That, however, is just what would apply to the nature of what is bound to happen as the ultimate outcome of the evolution of mankind. We must, therefore, start from the other end. If necessity is present at all in the world of human events in the long run – and we believe it is - it is nonsensical to consider this necessary course of events unwelcome. Welcomeness cannot derive its definition from itself; it cannot be determined without actually overlooking the whole process and the whole complexity of what is bound to happen. We must, therefore, conclude that, in the evolution of mankind, something that is bound to happen must be the same as that which is ultimately welcome. Only the coincidence of welcomeness and necessity can provide the meaningfulness of man's existence. That is the true background to all amor fati reflections. Amor fati would be meaningless if, on balance, the fatum could be described as definitely unwelcome. Equally, however, welcomeness cannot be conceived of, as it usually is, in isolation from that which is bound to happen.
In other words: existence, welcomeness and thinkability cannot be separated from one another without declaring the bankruptcy of thought. If ultimate existence in the necessary course of events were to turn out to be unwelcome, thought can be abandoned because the world, in the last resort, would be completely unintelligible – thought, which is both an organ and manifestation of will and, at the same time, an organ of existence, would be receiving incompatible orders. True, thought cannot be ordered to discover that truth should be pleasant or welcome in a superficial sense (in a sense in which it cannot put up with an enormous amount of unpleasantness); but likewise, it cannot be ordered to sustain a conception of welcomeness that is radically cut off from the ultimate nature and course of things. Welcomeness, the nature of welcomeness itself, can only spring from the ultimate nature of the existence of things; otherwise, there would ensue a dual, self-contradictory reality, which is altogether unthinkable. So, in the last resort, the good, the welcome, the ultimately existing and the necessary must be identical.
The necessary may be welcome in the ultimate stage of events, but the preliminary conditions and antecedent phases of its coming about are correspondingly unwelcome. The entire process of the necessary happening is filled with the phases of the discovery of its welcomeness; the necessary can be delayed as long as these phases last. Here lies the place of freedom in the socio-biological history of mankind. Freedom is a short-range phenomenon; necessity a long-range phenomenon. That which is bound to come is put together and consists entirely of actions that not only seem but are free, because they are able,it seems indefinitely, to delay that which is bound to happen. At the beginning, the chances that the right and desirable states may be realised are exceedingly small; they grow with time. To be right, to be good is to act in line with that which will ultimately come out as victorious. The 'must' that the course of necessity takes 'gives way'.infinitely, is indulgent, delayable, postponable, - yet it is bound to happen at the very moment when it becomes impossible for free will not to see the preferability of that alternative which, then, constitutes the necessary. This 'must' is a chance in an immensely manifold statistic play of possibilities, a chance that is in a way distinct, but, equally, hidden from normal sight. It is the 'must' , the same necessity, that brings about living phenomena in the free play of an enormous number of factors; the necessity of realising a given possibility in an immense but finite number of possibilities in infinite time.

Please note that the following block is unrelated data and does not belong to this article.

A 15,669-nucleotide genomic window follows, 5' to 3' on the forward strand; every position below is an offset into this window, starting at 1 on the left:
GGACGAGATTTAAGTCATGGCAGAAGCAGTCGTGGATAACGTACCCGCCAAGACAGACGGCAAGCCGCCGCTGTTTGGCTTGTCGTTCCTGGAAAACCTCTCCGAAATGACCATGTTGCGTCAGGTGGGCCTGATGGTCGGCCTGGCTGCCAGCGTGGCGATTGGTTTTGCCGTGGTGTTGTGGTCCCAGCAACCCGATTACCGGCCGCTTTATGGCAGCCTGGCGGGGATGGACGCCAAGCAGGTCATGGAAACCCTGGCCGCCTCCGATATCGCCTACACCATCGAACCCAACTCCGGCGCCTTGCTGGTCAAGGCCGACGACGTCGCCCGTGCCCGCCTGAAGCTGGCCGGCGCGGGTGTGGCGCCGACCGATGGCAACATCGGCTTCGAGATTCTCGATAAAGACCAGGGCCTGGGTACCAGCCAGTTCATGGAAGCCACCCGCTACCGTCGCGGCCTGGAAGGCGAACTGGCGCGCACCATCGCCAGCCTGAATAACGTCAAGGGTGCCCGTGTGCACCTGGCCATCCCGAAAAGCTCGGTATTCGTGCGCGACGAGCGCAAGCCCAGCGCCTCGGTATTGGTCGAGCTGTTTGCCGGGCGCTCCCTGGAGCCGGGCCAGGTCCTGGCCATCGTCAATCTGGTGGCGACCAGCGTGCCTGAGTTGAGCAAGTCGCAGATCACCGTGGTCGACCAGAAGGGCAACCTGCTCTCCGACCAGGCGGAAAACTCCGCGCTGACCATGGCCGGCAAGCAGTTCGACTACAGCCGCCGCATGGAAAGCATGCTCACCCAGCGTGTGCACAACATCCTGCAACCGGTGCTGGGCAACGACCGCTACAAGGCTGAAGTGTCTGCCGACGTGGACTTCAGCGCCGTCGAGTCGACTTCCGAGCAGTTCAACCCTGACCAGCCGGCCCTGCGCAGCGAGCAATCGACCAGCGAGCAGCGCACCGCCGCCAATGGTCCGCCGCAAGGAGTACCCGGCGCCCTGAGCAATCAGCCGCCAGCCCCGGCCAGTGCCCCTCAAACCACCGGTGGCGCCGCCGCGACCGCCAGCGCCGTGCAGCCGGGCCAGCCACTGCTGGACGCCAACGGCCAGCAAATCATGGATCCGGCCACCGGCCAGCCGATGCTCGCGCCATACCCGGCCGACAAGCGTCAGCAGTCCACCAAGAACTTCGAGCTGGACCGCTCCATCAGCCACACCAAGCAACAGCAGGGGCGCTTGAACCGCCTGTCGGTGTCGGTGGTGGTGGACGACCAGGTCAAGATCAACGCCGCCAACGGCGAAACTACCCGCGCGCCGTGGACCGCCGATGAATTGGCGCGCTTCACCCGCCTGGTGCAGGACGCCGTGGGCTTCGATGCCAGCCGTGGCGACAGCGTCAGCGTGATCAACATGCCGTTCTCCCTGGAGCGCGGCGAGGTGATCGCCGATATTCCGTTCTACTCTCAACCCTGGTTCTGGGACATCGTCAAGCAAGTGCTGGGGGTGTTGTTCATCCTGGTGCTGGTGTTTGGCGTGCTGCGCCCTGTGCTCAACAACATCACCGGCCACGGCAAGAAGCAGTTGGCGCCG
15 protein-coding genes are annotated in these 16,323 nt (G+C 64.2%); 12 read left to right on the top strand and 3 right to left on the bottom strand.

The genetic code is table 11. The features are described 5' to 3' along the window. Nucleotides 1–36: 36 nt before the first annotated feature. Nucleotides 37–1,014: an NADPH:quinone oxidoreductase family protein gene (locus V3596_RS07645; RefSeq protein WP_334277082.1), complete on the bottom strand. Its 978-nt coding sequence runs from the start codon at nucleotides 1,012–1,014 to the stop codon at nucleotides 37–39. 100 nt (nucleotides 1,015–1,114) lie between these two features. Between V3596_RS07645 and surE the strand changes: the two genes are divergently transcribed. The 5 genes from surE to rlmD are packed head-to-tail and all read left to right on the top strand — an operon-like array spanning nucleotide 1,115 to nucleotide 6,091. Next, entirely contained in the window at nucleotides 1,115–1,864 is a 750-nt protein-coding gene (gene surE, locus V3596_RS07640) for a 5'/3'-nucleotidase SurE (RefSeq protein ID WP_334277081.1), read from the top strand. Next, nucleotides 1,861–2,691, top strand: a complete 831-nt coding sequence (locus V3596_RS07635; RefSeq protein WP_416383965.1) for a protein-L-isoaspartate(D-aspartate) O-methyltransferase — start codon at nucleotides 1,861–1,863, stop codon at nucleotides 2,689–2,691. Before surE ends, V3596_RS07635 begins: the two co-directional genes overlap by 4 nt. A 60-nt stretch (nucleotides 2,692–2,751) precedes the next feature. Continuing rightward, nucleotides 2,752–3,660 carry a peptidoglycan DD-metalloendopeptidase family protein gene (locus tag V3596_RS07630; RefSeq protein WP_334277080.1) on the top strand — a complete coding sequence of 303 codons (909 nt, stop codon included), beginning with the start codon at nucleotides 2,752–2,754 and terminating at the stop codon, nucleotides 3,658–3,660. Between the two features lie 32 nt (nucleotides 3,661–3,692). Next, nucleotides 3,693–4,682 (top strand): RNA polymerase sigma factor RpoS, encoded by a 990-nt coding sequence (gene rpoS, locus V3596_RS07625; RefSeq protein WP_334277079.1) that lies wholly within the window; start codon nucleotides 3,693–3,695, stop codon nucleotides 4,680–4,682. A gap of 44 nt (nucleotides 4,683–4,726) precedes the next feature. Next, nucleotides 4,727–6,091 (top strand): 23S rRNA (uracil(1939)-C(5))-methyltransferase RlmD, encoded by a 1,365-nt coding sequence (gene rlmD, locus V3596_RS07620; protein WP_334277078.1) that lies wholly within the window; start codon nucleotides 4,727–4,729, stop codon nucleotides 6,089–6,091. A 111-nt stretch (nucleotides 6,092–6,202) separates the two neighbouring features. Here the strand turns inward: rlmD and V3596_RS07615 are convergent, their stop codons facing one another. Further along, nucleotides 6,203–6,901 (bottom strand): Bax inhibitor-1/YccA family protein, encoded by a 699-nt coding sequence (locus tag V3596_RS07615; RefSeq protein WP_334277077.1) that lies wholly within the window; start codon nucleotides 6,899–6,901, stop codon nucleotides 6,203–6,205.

Everything living only arises and grows as an involuntary and unconscious development. Hence, if the ideal, organic group-form of mankind, specific to the human species, is a phenomenon in life, there has to be some involuntariness in its coming into existence. That involuntariness is warranted, as it were, in a twofold manner: 1. in its real form, the ideal, organic group-form will hardly be recognised in advance; 2. much of the history of humanity happens outside of the domain of free will. Yet free will, insight, knowledge and conscious judgement are labouring their way towards a goal that is ultimately set by nature and is necessity and desirability in one.